This run is organized by Heather Hurd’s parents.  Heather was the victim of  a distracted driver.  Her parents have also lobbied around the country to have stricter laws passed against distracted driving.  Our law in Maryland changed on October 1, thanks to the Hurds.  Making sure not to send texts while driving is something that most people agree on.  Making sure not to read emails or texts while driving is a foreign concept to many.  As I have shared information about my run with others, I have realized that many people didn’t even know about the law.  This law seems difficult to enforce, but it is now a primary offense with a $70 fine for the first offense and a higher fine ($110) the second time. 

As I think about this law, I have had to think hard about

  1. (1) How to break myself of habits that would violate the law
  2. (2) How much I appreciate the law as a runner/walker
  3. (3) The importance of runners/walkers following similar rules

In thinking about how to break myself of the habit of reading emails while stopped (and occasionally while driving), I have now made a personal commitment to put my cell phone either in my glove compartment or even in my backpack while I drive.  Otherwise, I think that accessing it would be too tempting.  And, if I am going to run a 5K to raise awareness and hope that others will follow it, I should make sure to follow it myself.

In thinking about how I appreciate this law because as a runner, I have had several “too close for comfort” encounters with cars in the past two and one-half years of serious running.  Distracted driving can be dangerous for the drivers of the cars in which the distraction occurs, nearby pedestrians, and nearby drivers.

Finally, it is also critical for pedestrians and runners to abide by similar rules.  We have not outlawed distracted running and walking, but distracted pedestrians can be just as dangerous to themselves (and at least indirectly to others) by their actions as cars try to maneuver around them.

To extend it a bit further, also note that distractions from any task can make completing the task slower, harder, and produce less quality.  Perhaps avoiding distraction is an argument against multi-tasking in general.

Getting back to the focus on distracted driving, I realize that waiting 25 minutes (my normal commute time) to check emails again is not likely to cause anything to be late.  I sometimes feel the need to be productive in general, or to work or to be connected 24/7.  As I think about it, I can use all 24/7 of my life to be productive without having to be connected and responsive all 24/7.  Separating connection and productivity is critical moving forward.  Knowing how to balance them (and balance all the things that motivate me to even think about multi-tasking) is also key.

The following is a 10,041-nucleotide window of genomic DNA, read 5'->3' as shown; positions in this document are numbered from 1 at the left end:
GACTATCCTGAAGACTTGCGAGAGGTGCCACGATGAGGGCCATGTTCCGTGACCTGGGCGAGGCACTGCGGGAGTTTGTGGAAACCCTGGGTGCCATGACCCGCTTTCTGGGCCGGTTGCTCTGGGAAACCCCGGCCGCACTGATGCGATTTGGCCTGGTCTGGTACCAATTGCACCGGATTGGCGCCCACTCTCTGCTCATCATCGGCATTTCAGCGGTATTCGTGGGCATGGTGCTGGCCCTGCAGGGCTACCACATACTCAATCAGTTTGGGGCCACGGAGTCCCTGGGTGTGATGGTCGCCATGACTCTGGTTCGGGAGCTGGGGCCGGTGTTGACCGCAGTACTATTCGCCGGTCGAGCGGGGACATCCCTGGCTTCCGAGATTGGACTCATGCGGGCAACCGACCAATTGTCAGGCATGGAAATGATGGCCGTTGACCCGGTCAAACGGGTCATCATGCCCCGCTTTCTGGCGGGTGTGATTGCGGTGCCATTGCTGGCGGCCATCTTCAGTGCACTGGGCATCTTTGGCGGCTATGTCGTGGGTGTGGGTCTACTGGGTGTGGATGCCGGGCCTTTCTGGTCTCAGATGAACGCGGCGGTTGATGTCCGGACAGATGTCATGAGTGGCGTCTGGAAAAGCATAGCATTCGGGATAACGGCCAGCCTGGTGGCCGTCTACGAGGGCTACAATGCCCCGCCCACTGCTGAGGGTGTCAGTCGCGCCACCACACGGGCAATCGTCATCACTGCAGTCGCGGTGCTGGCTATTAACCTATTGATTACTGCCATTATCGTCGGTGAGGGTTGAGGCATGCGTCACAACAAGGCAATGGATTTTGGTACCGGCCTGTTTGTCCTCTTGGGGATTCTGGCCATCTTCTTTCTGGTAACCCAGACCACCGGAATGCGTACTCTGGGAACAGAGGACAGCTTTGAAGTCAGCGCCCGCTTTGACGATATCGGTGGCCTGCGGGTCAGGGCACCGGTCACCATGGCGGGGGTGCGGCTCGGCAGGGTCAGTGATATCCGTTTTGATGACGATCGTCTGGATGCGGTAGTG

Monday, November 7, 2011

Interesting Study on Size and Status

Last week, the Johns Hopkins Bloomberg School of Public Health newsfeed pointed to an interesting column that was featured on the New York Times website.  The column is about how people associate the size of food portions with status.  The thought is that food is one thing that people have some control over so that when they are feeling otherwise powerless, they turn to eating bigger portions to gain some sense of power.

A couple of questions to ponder:

(1) Is this basic human nature or is it a part of American (or perhaps, more broadly, Western) culture?

(2) Is this something that can be changed?  The article suggests that it may be possible to change the perception of what holds status.

(3) Why is the size of the portion in our utility function at all?  In theory, wouldn't a rational utility function be based on satisfaction of biological needs?  Or is the fact that we have minds that can think and feel and experience emotion something that makes us so different and pushes us to include things in our utility functions other than just biological satisfaction?

(4) How expensive would it be to change the perception of what holds value at a societal level?  And, could it be cost-effective despite that expense given the large economic burden of obesity and related conditions?

(5) What is it that those who already feel in power actually seem to have very different  preferences--focusing on minimalism in a variety of ways?  Is it that power shapes preferences or preferences lead to power?  Or could it vary depending on where a person starts in life?

All of these issues could suggest something to us about how to approach trying to change the epidemic of obesity in the United States or could simply suggest how difficult the task of change is likely to be.